RIYADH (Reuters) - The head of Saudi Arabia’s religious police has eased his criticism of a return of cinema to the conservative Muslim country saying he saw no harm in it as long as what is shown complies with Islam.
Cinema made a low-key return in the Islamic kingdom after a three decade ban, but a sharp reaction by Ibrahim al-Ghaith, the religious police chief, showed efforts to relax tough religious laws face tough opposition.
But Ghaith, the kingdom’s second-most influential cleric, changed his tone in favor of the moviegoing revival.
“We are not against having cinema if it shows the good and does not violate Islamic law,” al-Hayat newspaper quoted him on Sunday as saying.
It was unclear why Ghaith had apparently changed his approach and the religious police were not available for comment.
A locally produced comedy, “Menahi,” premiered in two cultural centers in Jeddah and Taif this month before mixed-gender audiences, earlier a taboo in Saudi Arabia whose strict Islamic rules ban unrelated men and women from mixing.
Ghaith, who heads the morals police — called the Commission for Promotion of Virtue and Prevention of Vice — demanded in remarks carried on Saturday by Saudi newspapers that cinema remains banned, calling it an evil the kingdom could do without.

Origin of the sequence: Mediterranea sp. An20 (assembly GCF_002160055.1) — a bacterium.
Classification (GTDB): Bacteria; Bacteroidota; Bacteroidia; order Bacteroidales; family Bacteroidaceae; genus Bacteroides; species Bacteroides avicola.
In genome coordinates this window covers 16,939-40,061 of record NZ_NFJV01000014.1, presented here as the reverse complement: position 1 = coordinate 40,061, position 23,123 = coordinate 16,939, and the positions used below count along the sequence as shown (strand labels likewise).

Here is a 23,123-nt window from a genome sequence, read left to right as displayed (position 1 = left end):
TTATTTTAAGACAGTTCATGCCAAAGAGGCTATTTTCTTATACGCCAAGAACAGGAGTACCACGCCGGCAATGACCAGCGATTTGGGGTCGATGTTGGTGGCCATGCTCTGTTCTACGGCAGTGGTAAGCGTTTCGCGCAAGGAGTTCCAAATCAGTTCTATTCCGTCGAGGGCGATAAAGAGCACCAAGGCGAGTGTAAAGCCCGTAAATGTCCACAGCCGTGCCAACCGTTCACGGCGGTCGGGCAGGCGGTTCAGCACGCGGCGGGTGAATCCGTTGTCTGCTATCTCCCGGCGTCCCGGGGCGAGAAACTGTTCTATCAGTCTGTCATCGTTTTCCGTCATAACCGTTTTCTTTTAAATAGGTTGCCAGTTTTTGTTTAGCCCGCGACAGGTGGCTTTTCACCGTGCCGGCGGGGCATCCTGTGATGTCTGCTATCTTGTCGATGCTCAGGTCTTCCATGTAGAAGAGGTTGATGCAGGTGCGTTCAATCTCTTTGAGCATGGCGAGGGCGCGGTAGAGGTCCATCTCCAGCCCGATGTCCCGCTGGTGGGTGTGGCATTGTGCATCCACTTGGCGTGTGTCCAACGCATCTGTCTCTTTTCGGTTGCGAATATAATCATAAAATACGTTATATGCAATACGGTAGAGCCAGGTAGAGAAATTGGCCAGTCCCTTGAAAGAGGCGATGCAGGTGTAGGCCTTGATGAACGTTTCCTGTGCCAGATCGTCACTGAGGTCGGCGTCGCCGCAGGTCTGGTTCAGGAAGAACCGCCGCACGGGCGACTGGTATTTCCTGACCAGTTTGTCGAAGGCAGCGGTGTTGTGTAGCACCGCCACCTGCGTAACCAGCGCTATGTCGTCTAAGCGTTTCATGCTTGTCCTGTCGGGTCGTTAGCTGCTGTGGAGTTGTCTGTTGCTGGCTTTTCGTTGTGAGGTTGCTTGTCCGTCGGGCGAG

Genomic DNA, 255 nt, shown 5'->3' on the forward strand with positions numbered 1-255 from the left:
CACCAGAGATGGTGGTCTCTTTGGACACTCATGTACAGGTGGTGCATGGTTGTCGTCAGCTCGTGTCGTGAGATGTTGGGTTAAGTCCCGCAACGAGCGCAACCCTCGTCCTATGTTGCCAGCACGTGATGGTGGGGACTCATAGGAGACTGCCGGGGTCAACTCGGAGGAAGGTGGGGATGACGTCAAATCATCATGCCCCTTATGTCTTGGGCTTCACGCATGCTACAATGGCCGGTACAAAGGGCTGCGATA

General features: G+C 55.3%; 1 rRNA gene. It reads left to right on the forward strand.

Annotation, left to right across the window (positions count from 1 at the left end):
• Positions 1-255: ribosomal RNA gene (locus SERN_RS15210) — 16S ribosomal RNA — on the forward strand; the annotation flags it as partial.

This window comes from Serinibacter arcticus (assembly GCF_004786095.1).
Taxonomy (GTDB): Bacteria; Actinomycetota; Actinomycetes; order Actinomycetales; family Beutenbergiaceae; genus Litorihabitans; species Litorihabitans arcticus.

“We have enough evil already,” he was quoted as saying.
“Menahi,” produced by billionaire Prince Alwaleed bin Talal’s media company Rotana, shows the comic escapades of a naive farmer earlier played on television by popular Saudi actor Fayez al-Maliki.
The film has attracted such large crowds that the film had to be played eight times a day over a 10-day period, the organizers said. It had to be stopped in Taif due to overcrowding in the hall, Rotana spokesman Ibrahim Badi said.
Showing the film was the latest attempt to introduce reforms by King Abdullah, who has said the world’s largest oil exporter cannot stand still while the world changes around it.
Political analysts say Alwaleed could not have gone ahead without the blessing of royals with key decision-making roles.
The kingdom’s Grand Mufti Sheikh Abdul-Aziz Al al-Shaikh has not commented on the issue.
Ghaith’s religious police have wide powers to search for alcohol, drugs and prostitution, ensure shops are closed during prayer and maintain a strict system of sexual segregation in Saudi society, where women are even banned from driving.
Writing by Souhail Karam; editing by Ralph Boulton